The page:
Published on 04/17/19

Read the plant label when choosing tomato varieties

By Jake Price

The desire for fresh, homegrown tomatoes is the main reason many homeowners plant gardens. Most tomato plants are planted in late March and April, and every spring some homeowners run into problems with their tomato plants.

Tomatoes are susceptible to a lot of diseases. Once infected, it is too late to stop most diseases from killing or limiting the production of the plant. Using a few cultural practices and planting varieties that are resistant to disease can make for a more productive tomato harvest.

Two newer, good-tasting, disease-resistant tomato varieties are ‘Red Bounty’ and ‘Bella Rosa’, both of which are resistant to tomato spotted wilt virus.

When selecting plants, look for varieties that have a lot of letters next to the name. This means the plants have a built-in resistance to disease. An example would be a popular variety called referred to as the “‘Celebrity’ VFFNTA hybrid.”

The letters by the name tell the gardener the plant pests and diseases to which the variety is resistant. "V" refers to Verticillium wilt; "F" is for Fusarium wilt; "FF" is for Fusarium wilt races 1 and 2; "N" is for nematodes; "T" is for tobacco mosaic virus; "A" is for Alternaria (early blight); and "TSWV" is for tomato spotted wilt virus.

Tomatoes are classified as determinate or indeterminate types. Determinate varieties produce fruit that ripens over a short period of time, producing a large volume of tomatoes early in the season. Once the tomatoes have been harvested, the plants can be removed. Indeterminate varieties produce fruit continually throughout the season.

Popular determinate hybrid varieties include ‘Bush Celebrity’ VFFNTA, ‘Bush Early Girl’ VFFNT, ‘Celebrity’ VFFNTA and ‘Mountain Spring’ VFF. Popular indeterminate hybrid varieties are ‘Early Girl’ VFF, ‘Better Boy’ VFN, ‘Big Boy’ and ‘Beefmaster’ VFN.

Some gardeners prefer tomato plants that produce small fruit. Popular cherry tomato varieties include the ‘Jolly’, ‘Sweet Baby Girl’ and ‘Super Sweet 100’ hybrids.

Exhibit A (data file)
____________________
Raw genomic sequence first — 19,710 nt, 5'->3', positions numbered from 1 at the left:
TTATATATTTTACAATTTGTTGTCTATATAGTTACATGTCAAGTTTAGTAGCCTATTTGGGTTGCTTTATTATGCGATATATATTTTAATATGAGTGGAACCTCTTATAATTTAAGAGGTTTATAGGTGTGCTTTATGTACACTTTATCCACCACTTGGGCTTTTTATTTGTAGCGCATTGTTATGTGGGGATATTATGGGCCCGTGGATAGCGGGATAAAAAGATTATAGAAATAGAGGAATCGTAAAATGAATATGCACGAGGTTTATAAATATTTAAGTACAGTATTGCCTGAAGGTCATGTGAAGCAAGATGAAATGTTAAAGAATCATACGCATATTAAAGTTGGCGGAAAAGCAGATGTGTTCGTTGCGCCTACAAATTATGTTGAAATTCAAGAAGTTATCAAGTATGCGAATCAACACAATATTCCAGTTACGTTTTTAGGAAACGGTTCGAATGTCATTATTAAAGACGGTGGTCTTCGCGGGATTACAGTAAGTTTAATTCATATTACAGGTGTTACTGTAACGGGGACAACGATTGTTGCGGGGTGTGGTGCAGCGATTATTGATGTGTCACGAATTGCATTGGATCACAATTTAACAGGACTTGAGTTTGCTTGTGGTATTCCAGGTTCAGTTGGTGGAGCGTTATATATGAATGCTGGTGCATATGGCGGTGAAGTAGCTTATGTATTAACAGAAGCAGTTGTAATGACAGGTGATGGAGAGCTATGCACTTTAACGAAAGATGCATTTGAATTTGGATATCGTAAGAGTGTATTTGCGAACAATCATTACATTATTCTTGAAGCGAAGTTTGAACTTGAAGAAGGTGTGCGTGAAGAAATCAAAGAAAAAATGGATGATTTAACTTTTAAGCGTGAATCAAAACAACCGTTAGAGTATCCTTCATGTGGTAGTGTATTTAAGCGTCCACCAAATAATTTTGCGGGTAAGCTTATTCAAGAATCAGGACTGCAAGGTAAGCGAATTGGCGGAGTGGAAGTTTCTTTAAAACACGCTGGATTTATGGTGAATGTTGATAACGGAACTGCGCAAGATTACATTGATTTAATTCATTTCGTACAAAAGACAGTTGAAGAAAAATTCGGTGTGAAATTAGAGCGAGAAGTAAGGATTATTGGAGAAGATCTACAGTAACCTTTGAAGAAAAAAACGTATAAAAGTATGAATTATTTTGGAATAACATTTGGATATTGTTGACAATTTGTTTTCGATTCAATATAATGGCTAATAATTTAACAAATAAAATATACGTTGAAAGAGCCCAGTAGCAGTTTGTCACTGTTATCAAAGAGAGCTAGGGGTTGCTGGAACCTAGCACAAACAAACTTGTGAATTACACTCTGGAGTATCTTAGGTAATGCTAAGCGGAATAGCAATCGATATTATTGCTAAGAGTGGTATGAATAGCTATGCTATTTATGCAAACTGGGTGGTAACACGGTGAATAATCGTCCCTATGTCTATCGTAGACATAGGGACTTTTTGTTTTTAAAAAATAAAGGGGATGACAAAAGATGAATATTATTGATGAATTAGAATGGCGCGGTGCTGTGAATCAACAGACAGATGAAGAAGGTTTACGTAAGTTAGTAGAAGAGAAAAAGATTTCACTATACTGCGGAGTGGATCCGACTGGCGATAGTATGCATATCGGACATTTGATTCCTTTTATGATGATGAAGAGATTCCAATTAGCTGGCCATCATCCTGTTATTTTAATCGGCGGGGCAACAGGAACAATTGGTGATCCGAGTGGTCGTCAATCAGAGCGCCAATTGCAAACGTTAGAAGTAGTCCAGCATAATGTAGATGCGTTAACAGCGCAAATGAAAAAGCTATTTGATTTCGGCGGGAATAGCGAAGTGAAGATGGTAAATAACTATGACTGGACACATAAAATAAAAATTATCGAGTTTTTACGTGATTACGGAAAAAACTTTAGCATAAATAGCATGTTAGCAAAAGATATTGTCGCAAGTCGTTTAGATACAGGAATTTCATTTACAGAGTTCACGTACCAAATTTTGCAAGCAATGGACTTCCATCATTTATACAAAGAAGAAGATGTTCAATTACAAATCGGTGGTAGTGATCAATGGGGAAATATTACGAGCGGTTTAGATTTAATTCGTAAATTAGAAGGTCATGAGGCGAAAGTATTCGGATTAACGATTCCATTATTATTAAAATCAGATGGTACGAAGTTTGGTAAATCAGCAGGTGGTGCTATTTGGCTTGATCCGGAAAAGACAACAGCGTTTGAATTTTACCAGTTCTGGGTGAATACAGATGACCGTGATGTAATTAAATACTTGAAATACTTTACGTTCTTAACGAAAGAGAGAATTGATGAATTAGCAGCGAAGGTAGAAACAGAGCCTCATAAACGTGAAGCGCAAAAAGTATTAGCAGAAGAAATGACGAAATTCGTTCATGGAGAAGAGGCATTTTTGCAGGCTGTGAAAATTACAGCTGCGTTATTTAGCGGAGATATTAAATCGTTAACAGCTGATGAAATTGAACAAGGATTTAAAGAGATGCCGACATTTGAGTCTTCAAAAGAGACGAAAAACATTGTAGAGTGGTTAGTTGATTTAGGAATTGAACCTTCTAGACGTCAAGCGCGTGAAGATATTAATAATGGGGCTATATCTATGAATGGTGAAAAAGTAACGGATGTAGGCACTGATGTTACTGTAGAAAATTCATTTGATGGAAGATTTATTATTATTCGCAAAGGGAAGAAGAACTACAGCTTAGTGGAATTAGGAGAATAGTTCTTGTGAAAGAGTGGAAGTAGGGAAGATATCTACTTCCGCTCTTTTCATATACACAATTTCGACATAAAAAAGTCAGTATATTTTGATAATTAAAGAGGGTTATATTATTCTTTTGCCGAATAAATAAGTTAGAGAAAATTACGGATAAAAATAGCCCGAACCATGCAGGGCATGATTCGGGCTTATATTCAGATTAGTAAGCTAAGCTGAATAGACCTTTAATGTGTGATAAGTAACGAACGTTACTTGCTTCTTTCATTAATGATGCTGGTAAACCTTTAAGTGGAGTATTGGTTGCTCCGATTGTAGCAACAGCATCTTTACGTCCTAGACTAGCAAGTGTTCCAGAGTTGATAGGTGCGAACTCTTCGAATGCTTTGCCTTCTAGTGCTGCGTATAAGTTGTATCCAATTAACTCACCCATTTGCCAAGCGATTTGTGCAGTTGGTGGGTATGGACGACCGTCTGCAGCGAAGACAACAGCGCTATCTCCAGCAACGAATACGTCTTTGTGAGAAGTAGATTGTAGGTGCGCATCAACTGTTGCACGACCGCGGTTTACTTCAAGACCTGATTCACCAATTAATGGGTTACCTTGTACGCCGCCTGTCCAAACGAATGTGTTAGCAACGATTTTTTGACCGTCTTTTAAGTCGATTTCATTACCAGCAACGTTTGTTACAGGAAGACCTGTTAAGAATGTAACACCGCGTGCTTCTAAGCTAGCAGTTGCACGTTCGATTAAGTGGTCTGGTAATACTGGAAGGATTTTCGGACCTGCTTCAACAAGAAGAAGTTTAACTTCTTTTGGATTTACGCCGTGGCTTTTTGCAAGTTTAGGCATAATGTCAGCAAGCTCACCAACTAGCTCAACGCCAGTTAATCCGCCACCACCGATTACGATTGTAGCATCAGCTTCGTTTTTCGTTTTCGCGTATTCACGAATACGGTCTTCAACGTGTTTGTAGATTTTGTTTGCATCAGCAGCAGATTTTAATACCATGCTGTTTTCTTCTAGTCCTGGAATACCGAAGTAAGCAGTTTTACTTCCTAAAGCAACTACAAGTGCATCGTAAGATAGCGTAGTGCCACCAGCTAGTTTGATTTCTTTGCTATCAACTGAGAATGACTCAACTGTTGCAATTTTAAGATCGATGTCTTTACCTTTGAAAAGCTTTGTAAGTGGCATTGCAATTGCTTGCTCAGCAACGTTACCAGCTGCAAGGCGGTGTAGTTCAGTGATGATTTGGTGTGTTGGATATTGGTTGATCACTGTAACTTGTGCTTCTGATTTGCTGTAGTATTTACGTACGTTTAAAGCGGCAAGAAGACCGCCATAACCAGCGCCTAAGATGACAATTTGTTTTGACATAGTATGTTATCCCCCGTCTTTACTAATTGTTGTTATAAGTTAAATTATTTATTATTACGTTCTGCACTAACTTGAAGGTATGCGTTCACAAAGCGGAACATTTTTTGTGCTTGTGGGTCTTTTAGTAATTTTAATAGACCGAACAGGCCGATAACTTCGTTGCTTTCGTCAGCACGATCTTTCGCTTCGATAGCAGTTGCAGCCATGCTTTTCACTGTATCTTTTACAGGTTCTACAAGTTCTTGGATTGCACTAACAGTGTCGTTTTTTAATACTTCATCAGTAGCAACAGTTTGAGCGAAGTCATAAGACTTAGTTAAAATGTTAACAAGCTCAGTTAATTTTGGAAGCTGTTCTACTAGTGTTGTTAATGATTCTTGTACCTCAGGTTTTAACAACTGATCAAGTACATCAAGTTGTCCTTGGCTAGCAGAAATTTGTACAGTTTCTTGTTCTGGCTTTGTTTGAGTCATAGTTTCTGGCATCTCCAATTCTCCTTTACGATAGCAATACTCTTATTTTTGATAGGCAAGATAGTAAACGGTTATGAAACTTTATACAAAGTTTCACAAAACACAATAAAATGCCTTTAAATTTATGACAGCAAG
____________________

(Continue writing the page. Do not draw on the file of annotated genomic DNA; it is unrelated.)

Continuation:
In addition to buying disease-resistant varieties, gardeners should use good cultivation practices to prevent problems.

Tomatoes like well-drained, high organic-matter soil with a pH between 6.2 and 6.8. Gardeners should have their soil tested and follow test recommendations to correct any pH problems.

Tomatoes frequently experience problems with a condition called “blossom end rot.” This condition turns the bottom of the tomato fruit black. Blossom end rot is caused by a calcium deficiency in the fruit and is made worse when soil conditions fluctuate between wet and dry.

Adding dolomitic lime, which raises pH and contains calcium and magnesium, can help prevent the problem. If the garden soil pH is optimal but the calcium is low, apply gypsum at 1 pound per 100 square feet. Foliar applications of calcium can help provide a temporary fix if the problem is not excessive.

Placing mulch around tomato plants reduces soil moisture fluctuations and keeps weed pressure down. Layers of newspaper can be placed around plants, and mulch can be added on top to further prevent weeds. Pine straw, bark, leaves or most any type of mulch can be used.

Selecting disease-resistant varieties, following soil test results and adding mulch should make this tomato season more productive.

For more information on tomato varieties, see University of Georgia Cooperative Extension Bulletin 1271, “Georgia Homegrown Tomatoes,” at

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